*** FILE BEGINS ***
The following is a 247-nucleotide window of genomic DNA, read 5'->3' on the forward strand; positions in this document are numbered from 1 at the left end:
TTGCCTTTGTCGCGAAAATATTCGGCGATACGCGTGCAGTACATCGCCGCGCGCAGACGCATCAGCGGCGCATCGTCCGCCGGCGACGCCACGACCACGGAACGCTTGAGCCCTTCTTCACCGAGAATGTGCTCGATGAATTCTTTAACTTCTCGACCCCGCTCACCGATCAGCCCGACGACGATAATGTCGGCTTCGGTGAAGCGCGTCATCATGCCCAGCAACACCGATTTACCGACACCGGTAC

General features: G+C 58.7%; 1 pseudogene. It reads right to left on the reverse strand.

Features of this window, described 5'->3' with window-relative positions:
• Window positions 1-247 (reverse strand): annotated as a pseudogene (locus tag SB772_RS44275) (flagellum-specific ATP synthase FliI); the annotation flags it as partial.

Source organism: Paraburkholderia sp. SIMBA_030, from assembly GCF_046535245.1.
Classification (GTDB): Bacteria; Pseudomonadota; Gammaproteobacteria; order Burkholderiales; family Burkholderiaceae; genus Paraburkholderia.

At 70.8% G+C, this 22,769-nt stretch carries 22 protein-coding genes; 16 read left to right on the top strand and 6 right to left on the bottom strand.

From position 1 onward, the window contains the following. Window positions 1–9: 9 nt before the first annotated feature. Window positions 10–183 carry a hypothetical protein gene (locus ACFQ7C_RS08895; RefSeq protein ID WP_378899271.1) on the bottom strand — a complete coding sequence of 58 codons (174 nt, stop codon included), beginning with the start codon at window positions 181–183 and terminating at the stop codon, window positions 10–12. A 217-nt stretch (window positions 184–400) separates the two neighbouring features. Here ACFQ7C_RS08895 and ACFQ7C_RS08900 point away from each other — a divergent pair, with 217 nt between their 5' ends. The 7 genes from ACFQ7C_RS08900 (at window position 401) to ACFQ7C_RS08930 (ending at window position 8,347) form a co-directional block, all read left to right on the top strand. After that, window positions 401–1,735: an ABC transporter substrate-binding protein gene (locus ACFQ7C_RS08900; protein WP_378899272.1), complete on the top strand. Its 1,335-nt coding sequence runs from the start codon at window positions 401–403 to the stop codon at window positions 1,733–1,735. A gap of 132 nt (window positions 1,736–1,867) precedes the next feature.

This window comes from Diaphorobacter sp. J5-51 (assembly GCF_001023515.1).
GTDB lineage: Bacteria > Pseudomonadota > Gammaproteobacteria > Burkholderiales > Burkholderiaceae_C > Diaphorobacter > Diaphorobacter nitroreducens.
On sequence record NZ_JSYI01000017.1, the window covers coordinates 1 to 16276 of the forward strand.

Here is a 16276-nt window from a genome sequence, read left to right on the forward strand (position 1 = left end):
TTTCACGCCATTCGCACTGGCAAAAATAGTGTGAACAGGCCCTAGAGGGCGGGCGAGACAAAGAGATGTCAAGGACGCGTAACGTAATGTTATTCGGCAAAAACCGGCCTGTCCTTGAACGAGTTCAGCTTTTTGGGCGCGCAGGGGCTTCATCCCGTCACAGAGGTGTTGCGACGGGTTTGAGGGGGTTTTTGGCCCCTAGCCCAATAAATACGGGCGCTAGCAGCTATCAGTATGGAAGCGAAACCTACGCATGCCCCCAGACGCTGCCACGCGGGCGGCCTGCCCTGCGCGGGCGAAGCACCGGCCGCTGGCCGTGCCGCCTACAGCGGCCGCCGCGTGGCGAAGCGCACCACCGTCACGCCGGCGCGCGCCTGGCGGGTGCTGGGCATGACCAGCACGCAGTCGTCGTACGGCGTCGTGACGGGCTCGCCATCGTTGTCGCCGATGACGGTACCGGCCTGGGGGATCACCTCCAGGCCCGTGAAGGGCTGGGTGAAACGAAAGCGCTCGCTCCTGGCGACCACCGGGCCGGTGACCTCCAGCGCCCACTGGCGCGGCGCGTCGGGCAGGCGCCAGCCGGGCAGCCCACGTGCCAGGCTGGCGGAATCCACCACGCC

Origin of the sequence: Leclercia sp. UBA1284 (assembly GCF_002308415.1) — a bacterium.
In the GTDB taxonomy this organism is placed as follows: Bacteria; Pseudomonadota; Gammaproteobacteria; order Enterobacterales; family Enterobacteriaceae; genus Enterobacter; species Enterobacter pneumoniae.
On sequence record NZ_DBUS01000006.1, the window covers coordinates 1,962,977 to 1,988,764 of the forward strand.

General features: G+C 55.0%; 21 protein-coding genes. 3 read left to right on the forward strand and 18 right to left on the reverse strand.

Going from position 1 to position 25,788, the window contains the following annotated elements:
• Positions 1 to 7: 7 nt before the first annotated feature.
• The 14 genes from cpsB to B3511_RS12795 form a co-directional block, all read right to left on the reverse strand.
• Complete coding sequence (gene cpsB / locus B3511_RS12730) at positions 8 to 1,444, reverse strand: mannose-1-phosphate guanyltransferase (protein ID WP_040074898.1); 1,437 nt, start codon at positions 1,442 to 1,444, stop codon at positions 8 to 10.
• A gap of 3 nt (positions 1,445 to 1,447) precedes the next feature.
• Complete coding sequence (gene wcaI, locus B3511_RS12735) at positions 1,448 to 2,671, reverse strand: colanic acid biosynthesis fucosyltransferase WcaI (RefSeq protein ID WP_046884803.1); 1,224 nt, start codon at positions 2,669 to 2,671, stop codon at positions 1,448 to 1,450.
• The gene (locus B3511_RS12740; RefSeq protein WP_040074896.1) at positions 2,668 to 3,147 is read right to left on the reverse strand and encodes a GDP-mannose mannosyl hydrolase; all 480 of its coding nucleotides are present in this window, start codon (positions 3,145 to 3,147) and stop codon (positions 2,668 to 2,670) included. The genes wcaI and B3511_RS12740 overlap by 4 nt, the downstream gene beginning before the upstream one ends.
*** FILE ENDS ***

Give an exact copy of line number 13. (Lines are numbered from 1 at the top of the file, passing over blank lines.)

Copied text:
Here is a 16276-nt window from a genome sequence, read left to right on the forward strand (position 1 = left end):